Durban Reflections: Treatment for All Means Treatment for ‘Key Populations’ Too

In April of this year, a vocal minority of governments barred several organizations representing gay men and other men who have sex with men, trans people, sex workers and people who use drugs and from around the world from participating in the United Nations High-level Meeting on HIV.  A handful of UN Member States took this a step further by then blocking the inclusion of important language on addressing the epidemic among these key populations in the Political Declaration on HIV and AIDS. Both these occurrences provided yet another reminder for many activists around the world of how little progress has been made in protecting and advancing the legal and human rights of marginalized communities. These events sparked a renewed call from activists demanding that services for key populations be made a top priority of the global AIDS movement, just in time for the International AIDS Conference (AIDS 2016) in Durban, South Africa.

According to UNAIDS, new HIV infections among gay and other men who have sex with men, trans people, sex workers, and people who use drugs, accounted for 36% of all new HIV infections in 2015.  Without bold new approaches to delivering HIV treatment and prevention for these marginalized and criminalized populations, countries will fail in their efforts to end the AIDS epidemic and reach the UNAIDS 90-90-90 targets by 2020. Yet many governments and other decision-makers have been conducting business as usual when it comes to HIV service delivery for these populations.

A commitment to human rights demands that key populations have an undetectable viral load and that people have the capacity to protect themselves and their partners from HIV transmission. It demands an end to unnecessary death and the promise of quality care without fear of bigotry. This requires programs to set key population specific goals and targets, so that civil society can hold governments accountable for service delivery scale up in order to achieve widespread viral suppression. A focus on human rights depends on the capacity and means of key populations to advocate for safe access to services and a reduction in stigma and discrimination. A human-rights approach means adding support for key populations throughout the treatment cascades in order to address marginalization and to ensure their chances of viral suppression equal that of the general population.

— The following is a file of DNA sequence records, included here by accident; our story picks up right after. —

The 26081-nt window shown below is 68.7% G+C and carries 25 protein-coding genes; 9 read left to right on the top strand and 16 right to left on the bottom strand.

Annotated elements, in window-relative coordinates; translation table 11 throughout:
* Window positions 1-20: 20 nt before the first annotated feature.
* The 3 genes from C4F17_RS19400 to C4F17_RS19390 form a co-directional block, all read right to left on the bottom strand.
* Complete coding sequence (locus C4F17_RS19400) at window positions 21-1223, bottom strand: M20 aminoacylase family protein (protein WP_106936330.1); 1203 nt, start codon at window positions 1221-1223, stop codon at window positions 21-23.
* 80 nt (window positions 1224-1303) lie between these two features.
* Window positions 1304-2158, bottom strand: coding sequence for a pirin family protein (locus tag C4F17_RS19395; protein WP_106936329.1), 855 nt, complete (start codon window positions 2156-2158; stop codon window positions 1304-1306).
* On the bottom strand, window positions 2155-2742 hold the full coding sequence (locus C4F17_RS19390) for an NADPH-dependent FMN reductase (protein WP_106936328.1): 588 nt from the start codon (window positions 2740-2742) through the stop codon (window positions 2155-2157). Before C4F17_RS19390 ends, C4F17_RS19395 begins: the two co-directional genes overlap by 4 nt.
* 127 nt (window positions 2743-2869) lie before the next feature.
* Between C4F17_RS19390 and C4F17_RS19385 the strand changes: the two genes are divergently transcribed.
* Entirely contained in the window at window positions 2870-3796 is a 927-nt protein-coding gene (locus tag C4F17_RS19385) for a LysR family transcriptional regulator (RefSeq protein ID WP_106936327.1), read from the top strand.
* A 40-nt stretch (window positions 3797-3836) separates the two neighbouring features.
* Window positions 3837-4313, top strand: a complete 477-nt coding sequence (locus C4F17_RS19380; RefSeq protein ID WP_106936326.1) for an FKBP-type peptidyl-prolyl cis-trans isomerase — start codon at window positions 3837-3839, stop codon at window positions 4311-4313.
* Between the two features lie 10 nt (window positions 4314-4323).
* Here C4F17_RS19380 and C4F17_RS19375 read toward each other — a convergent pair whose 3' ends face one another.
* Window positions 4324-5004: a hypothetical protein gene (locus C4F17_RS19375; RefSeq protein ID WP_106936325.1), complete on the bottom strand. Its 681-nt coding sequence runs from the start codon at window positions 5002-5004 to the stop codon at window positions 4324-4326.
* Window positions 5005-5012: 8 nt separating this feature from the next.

‘Treatment for all’ means ensuring quality treatment for key populations too, yet at AIDS 2016 we were reminded that the barriers to achieving are large. Many countries still criminalize and stigmatize key populations, resulting in additional barriers to access to quality services and placing these communities at greater risk of HIV infection. Around the world, key populations are seeking health services in hostile environments where they are not free to be who they are. At the same time, while there are several new streams of funding to support investment in advocacy and service delivery for key populations, some are gravely concerned that community-based and grassroots organizations led by key populations themselves will not be prioritized as funding recipients.

Health GAP is committed to advancing successful programs for key populations in our policy and advocacy work around the globe. We are working with key populations groups and networks in six high-burden countries, to ensure that donor and domestic funding for the AIDS response advances the rights of gay and other men who have sex with men, trans people, sex workers, and people who use drugs to quality, lifesaving care. Stay connected for regular updates about this and other work here.

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